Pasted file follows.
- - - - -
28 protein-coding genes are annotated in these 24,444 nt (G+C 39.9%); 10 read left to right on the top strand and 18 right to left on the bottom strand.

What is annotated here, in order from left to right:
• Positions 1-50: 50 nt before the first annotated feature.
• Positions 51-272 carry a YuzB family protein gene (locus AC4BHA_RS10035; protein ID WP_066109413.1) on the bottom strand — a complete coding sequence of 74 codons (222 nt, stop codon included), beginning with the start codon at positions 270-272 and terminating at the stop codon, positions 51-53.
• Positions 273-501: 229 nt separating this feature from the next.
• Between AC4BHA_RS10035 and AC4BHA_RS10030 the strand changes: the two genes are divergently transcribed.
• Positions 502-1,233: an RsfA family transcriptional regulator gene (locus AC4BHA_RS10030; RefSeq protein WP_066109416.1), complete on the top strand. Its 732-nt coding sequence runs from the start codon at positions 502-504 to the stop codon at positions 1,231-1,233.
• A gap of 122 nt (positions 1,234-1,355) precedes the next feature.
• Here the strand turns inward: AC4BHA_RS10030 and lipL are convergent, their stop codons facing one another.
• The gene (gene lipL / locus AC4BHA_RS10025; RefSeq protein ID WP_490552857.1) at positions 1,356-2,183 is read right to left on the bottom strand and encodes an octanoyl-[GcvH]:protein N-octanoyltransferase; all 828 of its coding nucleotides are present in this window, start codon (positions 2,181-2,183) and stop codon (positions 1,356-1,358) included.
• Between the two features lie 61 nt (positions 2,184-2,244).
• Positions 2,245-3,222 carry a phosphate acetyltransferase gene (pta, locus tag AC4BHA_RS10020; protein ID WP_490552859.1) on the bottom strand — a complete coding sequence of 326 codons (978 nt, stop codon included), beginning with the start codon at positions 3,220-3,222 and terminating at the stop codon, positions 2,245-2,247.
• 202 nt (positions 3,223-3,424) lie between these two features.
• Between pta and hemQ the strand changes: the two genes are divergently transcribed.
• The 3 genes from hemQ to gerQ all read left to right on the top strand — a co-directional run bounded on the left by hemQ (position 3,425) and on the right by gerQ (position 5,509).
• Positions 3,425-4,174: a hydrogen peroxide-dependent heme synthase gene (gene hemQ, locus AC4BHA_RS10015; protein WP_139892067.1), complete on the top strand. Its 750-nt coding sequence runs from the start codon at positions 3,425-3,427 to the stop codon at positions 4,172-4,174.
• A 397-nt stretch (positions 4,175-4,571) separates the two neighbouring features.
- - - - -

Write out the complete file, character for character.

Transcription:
28 protein-coding genes are annotated in these 24,444 nt (G+C 39.9%); 10 read left to right on the top strand and 18 right to left on the bottom strand.

What is annotated here, in order from left to right:
• Positions 1-50: 50 nt before the first annotated feature.
• Positions 51-272 carry a YuzB family protein gene (locus AC4BHA_RS10035; protein ID WP_066109413.1) on the bottom strand — a complete coding sequence of 74 codons (222 nt, stop codon included), beginning with the start codon at positions 270-272 and terminating at the stop codon, positions 51-53.
• Positions 273-501: 229 nt separating this feature from the next.
• Between AC4BHA_RS10035 and AC4BHA_RS10030 the strand changes: the two genes are divergently transcribed.
• Positions 502-1,233: an RsfA family transcriptional regulator gene (locus AC4BHA_RS10030; RefSeq protein WP_066109416.1), complete on the top strand. Its 732-nt coding sequence runs from the start codon at positions 502-504 to the stop codon at positions 1,231-1,233.
• A gap of 122 nt (positions 1,234-1,355) precedes the next feature.
• Here the strand turns inward: AC4BHA_RS10030 and lipL are convergent, their stop codons facing one another.
• The gene (gene lipL / locus AC4BHA_RS10025; RefSeq protein ID WP_490552857.1) at positions 1,356-2,183 is read right to left on the bottom strand and encodes an octanoyl-[GcvH]:protein N-octanoyltransferase; all 828 of its coding nucleotides are present in this window, start codon (positions 2,181-2,183) and stop codon (positions 1,356-1,358) included.
• Between the two features lie 61 nt (positions 2,184-2,244).
• Positions 2,245-3,222 carry a phosphate acetyltransferase gene (pta, locus tag AC4BHA_RS10020; protein ID WP_490552859.1) on the bottom strand — a complete coding sequence of 326 codons (978 nt, stop codon included), beginning with the start codon at positions 3,220-3,222 and terminating at the stop codon, positions 2,245-2,247.
• 202 nt (positions 3,223-3,424) lie between these two features.
• Between pta and hemQ the strand changes: the two genes are divergently transcribed.
• The 3 genes from hemQ to gerQ all read left to right on the top strand — a co-directional run bounded on the left by hemQ (position 3,425) and on the right by gerQ (position 5,509).
• Positions 3,425-4,174: a hydrogen peroxide-dependent heme synthase gene (gene hemQ, locus AC4BHA_RS10015; protein WP_139892067.1), complete on the top strand. Its 750-nt coding sequence runs from the start codon at positions 3,425-3,427 to the stop codon at positions 4,172-4,174.
• A 397-nt stretch (positions 4,175-4,571) separates the two neighbouring features.